Fine wire EMG of the shoulder was performed on 11 swimmers; 5 performed during dry land studies and 7 during aquatic studies. One individual underwent both studies. A cinematographic analysis was synchronized with the EMG data to determine what muscles were firing at each phase of the swim stroke. Eight muscles were studied: biceps, subscapularis, latissimus dorsi, pectoralis major, supraspinatus, infraspinatus, serratus anterior, and deltoid. Three stokes were analyzed: freestyle, breaststroke, and butterfly. The freestyle and butterfly are frequently associated with impingement type syndromes in swimmers. It was determined that the supraspinatus, infraspi natus, middle deltoid, and serratus anterior were pre dominately recovery phase muscles. The latissimus dorsi and pectoralis major were predominately pull- through phase muscles. The biceps had mixed incon sistent activity during both phases. From dry land quan tifications of the EMG signal it was determined that the serratus anterior functions near maximal muscle test during each stroke, and theoretically may fatigue with repetition. It is hoped that a training program aimed to strengthen the scapular rotators may help alleviate impingement syndrome in swimmers.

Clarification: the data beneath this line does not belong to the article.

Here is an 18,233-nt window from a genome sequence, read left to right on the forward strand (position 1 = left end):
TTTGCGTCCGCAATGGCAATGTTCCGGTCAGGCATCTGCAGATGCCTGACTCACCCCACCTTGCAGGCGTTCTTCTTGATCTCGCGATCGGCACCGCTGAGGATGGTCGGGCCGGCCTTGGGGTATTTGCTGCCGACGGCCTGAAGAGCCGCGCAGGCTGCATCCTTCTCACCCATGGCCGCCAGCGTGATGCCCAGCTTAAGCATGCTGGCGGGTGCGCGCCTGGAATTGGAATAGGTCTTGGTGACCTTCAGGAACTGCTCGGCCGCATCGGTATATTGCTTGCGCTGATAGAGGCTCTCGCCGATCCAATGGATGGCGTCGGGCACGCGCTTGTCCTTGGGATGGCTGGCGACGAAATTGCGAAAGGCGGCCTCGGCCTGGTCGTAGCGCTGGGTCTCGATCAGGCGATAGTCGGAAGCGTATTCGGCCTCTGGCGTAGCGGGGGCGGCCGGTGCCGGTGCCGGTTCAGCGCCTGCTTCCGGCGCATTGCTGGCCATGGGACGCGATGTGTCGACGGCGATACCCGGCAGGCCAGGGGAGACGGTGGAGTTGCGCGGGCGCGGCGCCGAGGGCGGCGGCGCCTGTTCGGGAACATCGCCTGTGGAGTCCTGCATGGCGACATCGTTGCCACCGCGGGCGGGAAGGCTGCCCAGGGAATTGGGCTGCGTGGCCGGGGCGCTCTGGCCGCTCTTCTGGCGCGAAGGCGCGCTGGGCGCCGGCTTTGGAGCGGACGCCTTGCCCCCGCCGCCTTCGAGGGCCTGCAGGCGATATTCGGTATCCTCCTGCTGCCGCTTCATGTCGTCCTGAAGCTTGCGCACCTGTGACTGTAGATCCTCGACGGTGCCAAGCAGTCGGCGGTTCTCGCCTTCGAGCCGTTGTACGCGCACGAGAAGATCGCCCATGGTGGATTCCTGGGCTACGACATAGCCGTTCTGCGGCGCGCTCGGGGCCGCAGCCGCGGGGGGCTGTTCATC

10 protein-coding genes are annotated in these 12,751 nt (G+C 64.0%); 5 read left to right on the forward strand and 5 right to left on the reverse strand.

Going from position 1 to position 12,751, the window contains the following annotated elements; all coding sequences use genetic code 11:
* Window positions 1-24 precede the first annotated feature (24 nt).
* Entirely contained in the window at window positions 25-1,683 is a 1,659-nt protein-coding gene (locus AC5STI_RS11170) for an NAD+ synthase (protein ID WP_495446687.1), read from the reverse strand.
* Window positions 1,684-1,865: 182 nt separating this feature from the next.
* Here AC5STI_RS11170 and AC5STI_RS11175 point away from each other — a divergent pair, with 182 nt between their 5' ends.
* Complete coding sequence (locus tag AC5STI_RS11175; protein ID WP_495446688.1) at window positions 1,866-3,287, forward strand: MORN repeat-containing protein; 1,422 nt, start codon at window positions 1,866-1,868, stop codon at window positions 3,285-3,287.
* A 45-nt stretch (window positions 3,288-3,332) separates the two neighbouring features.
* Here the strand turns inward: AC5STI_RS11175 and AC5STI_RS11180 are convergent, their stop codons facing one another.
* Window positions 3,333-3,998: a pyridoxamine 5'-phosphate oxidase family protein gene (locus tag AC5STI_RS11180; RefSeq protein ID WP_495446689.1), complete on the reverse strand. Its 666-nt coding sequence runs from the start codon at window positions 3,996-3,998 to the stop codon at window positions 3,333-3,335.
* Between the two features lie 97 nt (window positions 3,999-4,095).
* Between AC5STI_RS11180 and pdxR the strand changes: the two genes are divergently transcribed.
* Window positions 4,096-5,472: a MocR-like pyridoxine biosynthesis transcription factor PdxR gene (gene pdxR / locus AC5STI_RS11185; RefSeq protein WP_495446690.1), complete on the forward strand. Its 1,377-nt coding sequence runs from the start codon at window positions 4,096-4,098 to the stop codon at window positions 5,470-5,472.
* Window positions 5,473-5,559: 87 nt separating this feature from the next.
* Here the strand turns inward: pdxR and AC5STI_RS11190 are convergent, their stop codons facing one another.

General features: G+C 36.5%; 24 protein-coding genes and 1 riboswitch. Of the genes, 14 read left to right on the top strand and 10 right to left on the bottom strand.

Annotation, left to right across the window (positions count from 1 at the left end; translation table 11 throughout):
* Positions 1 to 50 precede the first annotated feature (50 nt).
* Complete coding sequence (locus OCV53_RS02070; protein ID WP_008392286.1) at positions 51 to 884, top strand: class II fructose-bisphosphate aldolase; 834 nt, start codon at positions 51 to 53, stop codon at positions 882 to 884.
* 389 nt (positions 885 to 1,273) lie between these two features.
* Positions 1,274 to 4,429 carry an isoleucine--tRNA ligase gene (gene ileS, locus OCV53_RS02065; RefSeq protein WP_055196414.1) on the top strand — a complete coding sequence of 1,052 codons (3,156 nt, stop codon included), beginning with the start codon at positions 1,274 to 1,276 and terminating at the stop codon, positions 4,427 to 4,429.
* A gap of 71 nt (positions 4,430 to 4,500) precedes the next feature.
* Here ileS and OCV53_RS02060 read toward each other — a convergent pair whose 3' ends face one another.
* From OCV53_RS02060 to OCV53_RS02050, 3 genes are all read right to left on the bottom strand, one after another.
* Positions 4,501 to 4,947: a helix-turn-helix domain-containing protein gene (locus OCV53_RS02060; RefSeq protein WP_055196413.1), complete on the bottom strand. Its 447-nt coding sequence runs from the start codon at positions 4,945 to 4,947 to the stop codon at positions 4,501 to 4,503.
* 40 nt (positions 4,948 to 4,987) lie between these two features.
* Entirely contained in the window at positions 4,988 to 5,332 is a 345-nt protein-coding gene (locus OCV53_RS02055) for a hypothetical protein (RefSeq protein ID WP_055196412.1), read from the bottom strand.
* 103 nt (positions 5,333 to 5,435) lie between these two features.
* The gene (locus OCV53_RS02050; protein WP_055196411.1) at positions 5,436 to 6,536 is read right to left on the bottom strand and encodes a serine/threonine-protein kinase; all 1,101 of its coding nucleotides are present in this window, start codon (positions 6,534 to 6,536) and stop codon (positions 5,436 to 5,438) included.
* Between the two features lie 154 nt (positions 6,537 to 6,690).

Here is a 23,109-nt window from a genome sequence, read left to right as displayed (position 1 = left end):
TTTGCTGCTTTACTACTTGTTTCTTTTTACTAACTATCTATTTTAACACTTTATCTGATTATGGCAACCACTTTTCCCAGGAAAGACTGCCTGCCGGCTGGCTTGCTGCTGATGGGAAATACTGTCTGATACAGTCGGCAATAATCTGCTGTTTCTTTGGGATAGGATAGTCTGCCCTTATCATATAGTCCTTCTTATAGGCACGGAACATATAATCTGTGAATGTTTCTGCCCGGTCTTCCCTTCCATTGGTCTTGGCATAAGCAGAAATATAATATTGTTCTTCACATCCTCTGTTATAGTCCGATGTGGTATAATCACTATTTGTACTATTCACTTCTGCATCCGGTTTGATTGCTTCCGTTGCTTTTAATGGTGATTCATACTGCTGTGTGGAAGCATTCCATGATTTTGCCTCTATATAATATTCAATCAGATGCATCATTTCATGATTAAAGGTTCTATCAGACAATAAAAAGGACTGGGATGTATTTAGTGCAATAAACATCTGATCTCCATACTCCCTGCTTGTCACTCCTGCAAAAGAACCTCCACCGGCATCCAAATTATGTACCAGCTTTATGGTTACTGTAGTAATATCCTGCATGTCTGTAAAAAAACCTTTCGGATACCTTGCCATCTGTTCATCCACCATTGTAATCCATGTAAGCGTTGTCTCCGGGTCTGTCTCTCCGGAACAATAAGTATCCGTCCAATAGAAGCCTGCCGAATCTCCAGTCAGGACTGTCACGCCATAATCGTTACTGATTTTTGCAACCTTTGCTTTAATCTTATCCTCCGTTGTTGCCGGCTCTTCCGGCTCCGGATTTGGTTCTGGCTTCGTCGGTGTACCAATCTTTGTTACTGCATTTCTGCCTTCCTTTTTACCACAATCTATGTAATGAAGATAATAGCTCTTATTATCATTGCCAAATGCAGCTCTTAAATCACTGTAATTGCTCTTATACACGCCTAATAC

ASJC Scopus subject areas
- Orthopedics and Sports Medicine
- Physical Therapy, Sports Therapy and Rehabilitation